OBJECTIVE

Fetuin-A is an inhibitor of vascular calcification and a mediator of insulin resistance. This study evaluated the association of plasma fetuin-A and peripheral arterial disease (PAD).

RESEARCH DESIGN AND METHODS

A total of 738 individuals with type 2 diabetes (mean age 58.7 years, 37.1% female) without known cardiovascular or kidney disease were included in this cross-sectional analysis.

RESULTS

Subjects with PAD had a significantly lower fetuin-A (264.3 vs. 293.4 ng/dl, P < 0.001). In multivariable analysis, a 1-SD decrease in fetuin-A increased the odds of PAD (odds ratio 1.6, P = 0.02). Subgroup analysis revealed an increased odds even in subjects with glomerular filtration rate >80 (odds ratio 1.9, P = 0.05) or high-sensitivity C-reactive protein <3 mg/dl (odds ratio 2.7, P = 0.002).

CONCLUSIONS

Lower circulating fetuin-A is associated with PAD in type 2 diabetes beyond traditional and novel cardiovascular risk factors. Our findings suggest a potentially unique role for fetuin-A deficiency as a biomarker of PAD in patients with type 2 diabetes.

Individuals with type 2 diabetes have an increased risk for infra-inguinal arterial involvement and microvascular disease and a higher tendency to develop intimal atherosclerotic calcification as well as medial arterial calcification (1). Despite advances in the understanding of the pathophysiology of atherosclerosis, however, limited data are available on the determinants of the distinct patterns of peripheral arterial disease (PAD) observed in type 2 diabetes.

Based on the relationship of fetuin-A deficiency with peripheral vascular calcification in experimental models (2,3), we hypothesized that low fetuin-A levels in type 2 diabetes are associated with PAD independent of the presence of kidney disease or cardiovascular disease (CVD).

The Penn Diabetes Heart Study (PDHS) is an ongoing, cross-sectional study of individuals with type 2 diabetes (aged 35–75 years) without clinical evidence of CVD (myocardial infarction, coronary revascularization or angiographic disease, positive stress test, clinical peripheral arterial disease or peripheral arterial revascularization, stroke, or transient ischemic attack). Subjects with type 1 diabetes and creatinine >2.5 mg/dl are excluded. The University of Pennsylvania Institutional Review Board approved the study protocol, and all subjects gave written informed consent (4).

Evaluated parameters

The ankle-brachial index (ABI) was calculated by dividing the average of the ankle pressures by the highest brachial pressure. An ABI <0.9 in either leg was used to define PAD. Participants with an ABI >1.4 (n = 13) reflecting noncompressible arteries were excluded (5). Each subject had the estimated glomerular filtration rate (eGFR) calculated based on the abbreviated Modification of Diet in Renal Disease Study equation (6). Plasma levels of fetuin-A (4.3 and 10.2%, respectively, intra-assay and inter-assay coefficient of variation) were measured by enzyme-linked immunosorbent assay (Biovendor Laboratory Medicine, Modrice, Czech Republic). High-sensitivity C-reactive protein (hsCRP) was measured by immunoturbidimetric assay (Wako, Osaka, Japan).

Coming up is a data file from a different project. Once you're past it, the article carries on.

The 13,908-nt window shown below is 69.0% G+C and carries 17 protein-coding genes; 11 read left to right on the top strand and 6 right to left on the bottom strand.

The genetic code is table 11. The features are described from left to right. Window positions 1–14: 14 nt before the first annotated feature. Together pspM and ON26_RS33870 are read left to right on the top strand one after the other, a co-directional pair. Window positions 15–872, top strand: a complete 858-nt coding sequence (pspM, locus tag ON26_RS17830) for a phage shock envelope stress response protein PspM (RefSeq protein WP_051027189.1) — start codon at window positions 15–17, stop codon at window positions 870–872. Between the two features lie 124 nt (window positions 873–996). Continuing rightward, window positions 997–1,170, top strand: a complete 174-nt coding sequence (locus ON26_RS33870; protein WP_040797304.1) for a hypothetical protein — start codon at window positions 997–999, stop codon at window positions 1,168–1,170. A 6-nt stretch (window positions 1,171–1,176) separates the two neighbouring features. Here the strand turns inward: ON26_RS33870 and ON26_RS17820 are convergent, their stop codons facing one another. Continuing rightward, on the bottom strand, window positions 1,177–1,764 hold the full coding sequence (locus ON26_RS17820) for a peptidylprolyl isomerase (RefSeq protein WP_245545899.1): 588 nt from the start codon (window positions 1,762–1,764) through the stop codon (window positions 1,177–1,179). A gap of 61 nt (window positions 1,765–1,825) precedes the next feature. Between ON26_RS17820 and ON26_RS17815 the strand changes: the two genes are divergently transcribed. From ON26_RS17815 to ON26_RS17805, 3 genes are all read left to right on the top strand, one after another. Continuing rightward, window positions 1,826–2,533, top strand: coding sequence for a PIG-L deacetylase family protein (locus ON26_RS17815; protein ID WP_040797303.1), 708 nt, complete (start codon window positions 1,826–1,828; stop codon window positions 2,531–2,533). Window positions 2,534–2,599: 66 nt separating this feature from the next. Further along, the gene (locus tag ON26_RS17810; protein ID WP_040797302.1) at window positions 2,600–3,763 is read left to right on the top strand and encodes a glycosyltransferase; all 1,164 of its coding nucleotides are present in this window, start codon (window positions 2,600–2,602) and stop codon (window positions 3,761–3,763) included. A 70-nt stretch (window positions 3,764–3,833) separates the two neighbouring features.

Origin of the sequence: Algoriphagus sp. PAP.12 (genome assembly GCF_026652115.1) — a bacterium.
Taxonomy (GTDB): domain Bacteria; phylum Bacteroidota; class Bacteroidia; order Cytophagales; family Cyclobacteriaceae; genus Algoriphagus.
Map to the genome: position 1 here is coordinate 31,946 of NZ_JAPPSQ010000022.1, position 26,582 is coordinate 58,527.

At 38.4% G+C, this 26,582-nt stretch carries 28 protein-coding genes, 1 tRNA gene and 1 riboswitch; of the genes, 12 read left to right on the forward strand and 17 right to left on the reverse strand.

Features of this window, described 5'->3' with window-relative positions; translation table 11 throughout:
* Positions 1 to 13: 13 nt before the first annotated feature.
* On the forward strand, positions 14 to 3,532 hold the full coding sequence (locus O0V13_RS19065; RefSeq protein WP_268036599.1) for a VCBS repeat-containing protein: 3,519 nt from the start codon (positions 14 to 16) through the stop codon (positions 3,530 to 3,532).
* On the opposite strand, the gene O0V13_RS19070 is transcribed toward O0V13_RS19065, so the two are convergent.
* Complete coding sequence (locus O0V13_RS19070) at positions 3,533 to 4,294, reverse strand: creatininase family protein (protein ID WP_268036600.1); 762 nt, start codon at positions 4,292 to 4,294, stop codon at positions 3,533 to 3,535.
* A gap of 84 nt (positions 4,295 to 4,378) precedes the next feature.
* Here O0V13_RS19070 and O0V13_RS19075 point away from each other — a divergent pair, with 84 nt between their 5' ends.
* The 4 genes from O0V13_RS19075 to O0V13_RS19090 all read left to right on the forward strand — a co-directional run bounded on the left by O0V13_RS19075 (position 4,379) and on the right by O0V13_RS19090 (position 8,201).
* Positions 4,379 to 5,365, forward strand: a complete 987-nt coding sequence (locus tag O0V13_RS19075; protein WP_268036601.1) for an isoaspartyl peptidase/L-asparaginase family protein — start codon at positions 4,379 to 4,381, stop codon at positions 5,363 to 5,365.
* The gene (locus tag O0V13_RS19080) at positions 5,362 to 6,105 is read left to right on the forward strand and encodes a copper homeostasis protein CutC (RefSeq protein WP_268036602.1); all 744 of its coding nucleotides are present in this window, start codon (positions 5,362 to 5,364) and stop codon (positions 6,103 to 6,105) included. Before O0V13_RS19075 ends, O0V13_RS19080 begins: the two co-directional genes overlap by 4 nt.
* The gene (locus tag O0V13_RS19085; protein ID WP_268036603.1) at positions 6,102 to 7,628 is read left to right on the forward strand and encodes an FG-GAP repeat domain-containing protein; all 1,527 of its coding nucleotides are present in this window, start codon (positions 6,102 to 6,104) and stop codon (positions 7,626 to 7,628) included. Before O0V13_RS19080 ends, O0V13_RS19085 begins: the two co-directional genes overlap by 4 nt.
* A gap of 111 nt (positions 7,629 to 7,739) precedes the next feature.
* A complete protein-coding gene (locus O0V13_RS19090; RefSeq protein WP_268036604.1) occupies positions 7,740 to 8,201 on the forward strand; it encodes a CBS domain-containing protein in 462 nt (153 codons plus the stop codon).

Statistical analysis

Categorical variables were compared with an χ2 test and/or Fisher's exact test. Student's t test was used for normal continuous variables and the Kruskal-Wallis for nonnormal distributed variables. All nonnormal distributed variables were log-transformed for the analysis. The association between a 1-SD change in fetuin-A and PAD was examined using unadjusted and multivariable adjusted logistic regression models as described in Table 1. A P < 0.05 was considered statistically significant. Analyses were performed on Stata 10.0 software (Stata, College Station, TX).

Table 1

Association between fetuin-A and PAD

Odds of PADP
Unadjusted 1.6 (1.1–2.3) 0.01 
Model 1 1.6 (1.08–2.2) 0.02 
Model 2 1.8 (1.1–2.6) 0.007 
Model 3 1.6 (1.05–2.5) 0.03 
Odds of PADP
Unadjusted 1.6 (1.1–2.3) 0.01 
Model 1 1.6 (1.08–2.2) 0.02 
Model 2 1.8 (1.1–2.6) 0.007 
Model 3 1.6 (1.05–2.5) 0.03 

Data are odds ratios (95% CI) and were obtained by logistic regression model. Model 1: adjusted for age, sex, race, and eGFR. Model 2: model 1 + smoking, hypertension, hypercholesterolemia, metabolic syndrome, A1C, Framingham risk score (%), and medications (ACE inhibitors, aspirin, statins, insulin, metformin, sulfonylureas, and thiazolidinediones). Model 3: model 2 + hsCRP.